GSA Annual Meeting in Denver, Colorado, USA - 2016
Paper No. 96-5
Presentation Time: 9:15 AM
MONITORING ACTIVE SAND DUNES AT GREAT SAND DUNES NATIONAL PARK AND PRESERVE, COLORADO
ZIMBELMAN, James R., Center for Earth and Planetary Studies, Smithsonian Institution, National Air and Space Museum, PO Box 37012, Museum MRC 315, Washington, DC 20013-7012, VALDEZ, Andrew D., Great Sand Dunes National Park & Preserve, National Park Service, 11500 Hwy 150, Mosca, CO 81146, CARTWRIGHT, Samuel, Dept of Geology, Middlebury College, Middlebury, VT 05753, SIERLEJA, Michael, Dept of Geology, Kent State University, 221 McGilvrey Hall, 325 S. Lincoln St, Kent, OH 44242, JOHNSON, Molly B., Center for Earth and Planetary Studies, MRC 315, National Air and Space Museum, Smithsonian Institution, Washington, DC 20013-7012 and THOMAS, Mikayla M., Geology, St. Lawrence University, 23 Romoda Drive, SMC#2322, Canton, NY 13617, firstname.lastname@example.org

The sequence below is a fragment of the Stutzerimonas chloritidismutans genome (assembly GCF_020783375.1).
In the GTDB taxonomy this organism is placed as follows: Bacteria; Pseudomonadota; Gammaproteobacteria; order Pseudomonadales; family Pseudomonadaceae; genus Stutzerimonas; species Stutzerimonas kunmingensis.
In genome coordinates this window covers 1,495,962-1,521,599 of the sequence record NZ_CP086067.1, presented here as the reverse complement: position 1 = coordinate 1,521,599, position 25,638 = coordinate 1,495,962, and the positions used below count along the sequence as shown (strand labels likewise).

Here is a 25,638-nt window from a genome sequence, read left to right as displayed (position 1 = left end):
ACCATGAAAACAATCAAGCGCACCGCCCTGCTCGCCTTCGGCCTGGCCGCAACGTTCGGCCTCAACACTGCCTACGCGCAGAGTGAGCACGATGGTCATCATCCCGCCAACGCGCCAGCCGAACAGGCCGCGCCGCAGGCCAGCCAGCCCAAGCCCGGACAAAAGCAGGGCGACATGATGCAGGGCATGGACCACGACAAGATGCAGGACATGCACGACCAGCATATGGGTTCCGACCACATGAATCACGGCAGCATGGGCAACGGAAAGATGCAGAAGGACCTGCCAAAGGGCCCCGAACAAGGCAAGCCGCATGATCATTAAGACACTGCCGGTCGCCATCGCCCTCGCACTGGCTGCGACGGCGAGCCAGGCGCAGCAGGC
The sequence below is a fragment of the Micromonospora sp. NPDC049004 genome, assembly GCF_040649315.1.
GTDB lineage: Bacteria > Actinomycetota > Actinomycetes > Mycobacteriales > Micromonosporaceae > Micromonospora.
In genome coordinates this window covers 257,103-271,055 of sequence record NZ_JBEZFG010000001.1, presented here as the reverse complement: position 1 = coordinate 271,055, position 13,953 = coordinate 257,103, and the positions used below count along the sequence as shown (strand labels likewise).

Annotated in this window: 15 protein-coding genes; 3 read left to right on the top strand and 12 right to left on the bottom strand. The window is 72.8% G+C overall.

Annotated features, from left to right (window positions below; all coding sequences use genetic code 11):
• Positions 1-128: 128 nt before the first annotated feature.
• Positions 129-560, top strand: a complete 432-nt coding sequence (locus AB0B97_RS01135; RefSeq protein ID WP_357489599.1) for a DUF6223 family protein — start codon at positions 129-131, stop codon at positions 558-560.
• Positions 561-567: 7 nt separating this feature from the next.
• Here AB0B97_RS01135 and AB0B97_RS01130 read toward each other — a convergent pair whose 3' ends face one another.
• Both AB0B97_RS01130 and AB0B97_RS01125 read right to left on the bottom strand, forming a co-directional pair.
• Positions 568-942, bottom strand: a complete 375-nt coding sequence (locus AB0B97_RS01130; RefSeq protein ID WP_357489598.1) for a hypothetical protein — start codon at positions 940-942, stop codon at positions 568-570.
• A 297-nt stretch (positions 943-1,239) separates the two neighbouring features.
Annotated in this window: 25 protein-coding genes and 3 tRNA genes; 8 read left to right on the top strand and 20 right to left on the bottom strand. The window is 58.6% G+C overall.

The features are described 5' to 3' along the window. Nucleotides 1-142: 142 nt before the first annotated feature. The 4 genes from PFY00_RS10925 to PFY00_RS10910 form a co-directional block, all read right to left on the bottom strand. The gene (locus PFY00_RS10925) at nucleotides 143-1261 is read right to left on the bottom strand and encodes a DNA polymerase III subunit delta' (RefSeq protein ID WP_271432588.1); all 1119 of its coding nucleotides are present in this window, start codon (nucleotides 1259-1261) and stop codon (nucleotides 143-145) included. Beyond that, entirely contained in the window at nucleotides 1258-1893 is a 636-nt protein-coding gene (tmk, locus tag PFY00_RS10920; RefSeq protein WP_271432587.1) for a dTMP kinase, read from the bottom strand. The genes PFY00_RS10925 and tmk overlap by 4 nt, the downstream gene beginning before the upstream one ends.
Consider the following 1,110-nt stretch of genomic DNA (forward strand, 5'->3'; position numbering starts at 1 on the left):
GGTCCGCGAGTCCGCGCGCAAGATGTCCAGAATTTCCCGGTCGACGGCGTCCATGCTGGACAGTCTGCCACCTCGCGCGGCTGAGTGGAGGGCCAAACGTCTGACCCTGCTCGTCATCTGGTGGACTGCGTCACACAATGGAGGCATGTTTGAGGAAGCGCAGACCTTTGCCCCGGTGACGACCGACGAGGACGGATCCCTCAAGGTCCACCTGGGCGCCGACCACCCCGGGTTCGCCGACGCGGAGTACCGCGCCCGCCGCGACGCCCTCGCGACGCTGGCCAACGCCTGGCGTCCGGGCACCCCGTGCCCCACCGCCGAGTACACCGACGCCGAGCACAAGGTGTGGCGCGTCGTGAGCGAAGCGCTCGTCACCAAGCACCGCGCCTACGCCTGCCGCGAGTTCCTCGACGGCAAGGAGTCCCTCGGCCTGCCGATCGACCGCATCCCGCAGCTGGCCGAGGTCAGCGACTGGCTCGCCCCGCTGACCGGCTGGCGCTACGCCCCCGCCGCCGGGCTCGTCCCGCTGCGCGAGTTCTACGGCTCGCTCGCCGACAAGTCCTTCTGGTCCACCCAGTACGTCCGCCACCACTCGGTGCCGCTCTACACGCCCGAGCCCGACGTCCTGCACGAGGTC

Great Sand Dunes National Park and Preserve (GSDNPP), located immediately west of the Sangre de Cristo Mountains in central Colorado, is a wonderful natural laboratory for investigating the movement of active sand dunes. We have initiated a study of some specific sand dunes on and adjacent to the southern margin of the main dune mass at GSDNPP. A handheld Trimble GeoXH unit was used to document both the crest and the basal margins of several dunes in an effort to track movement of the crest of the dunes, as well as to constrain the volume of sand involved in any detected movement of the dunes. The GeoXH makes use of both US Global Positioning System (GPS) satellites and other international satellites available through the Global Navigation Satellite System (GNSS) to record positional information that, after post-processing (which is a free service), locations are produced with a horizontal precision where >96% of the points are located to better than 15 cm (6 inches). This accuracy is sufficient to monitor changes to the dunes on a horizontal scale >0.5 m. GeoXH surveys were conducted at GSDNPP in June of 2015 and 2016, which provides an early assessment of the yearly movement of some of the dunes. Initial results indicate that the movement of the dunes at GSDNPP may be less systematic than had been previously anticipated. One dune on the sloping southern side of the main dune complex appears to show a rather complex motion of the dune crest, with portions of the dune crest moving >2 m to the east during the same time interval when other crest portions moved up to 1 m to the west. Vertical precision of the location data is less well constrained than is the horizontal precision, but it is still sufficient to allow a determination of the volume of mobile sand associated with each monitored dune. Future efforts will relate GeoXH results to previous survey-grade differential GPS measurements of other dunes along the southern margin of the GSDNPP dune field, as well as to measurements of sand dunes on Mars obtained from data derived from the High Resolution Imaging Science Experiment (HiRISE).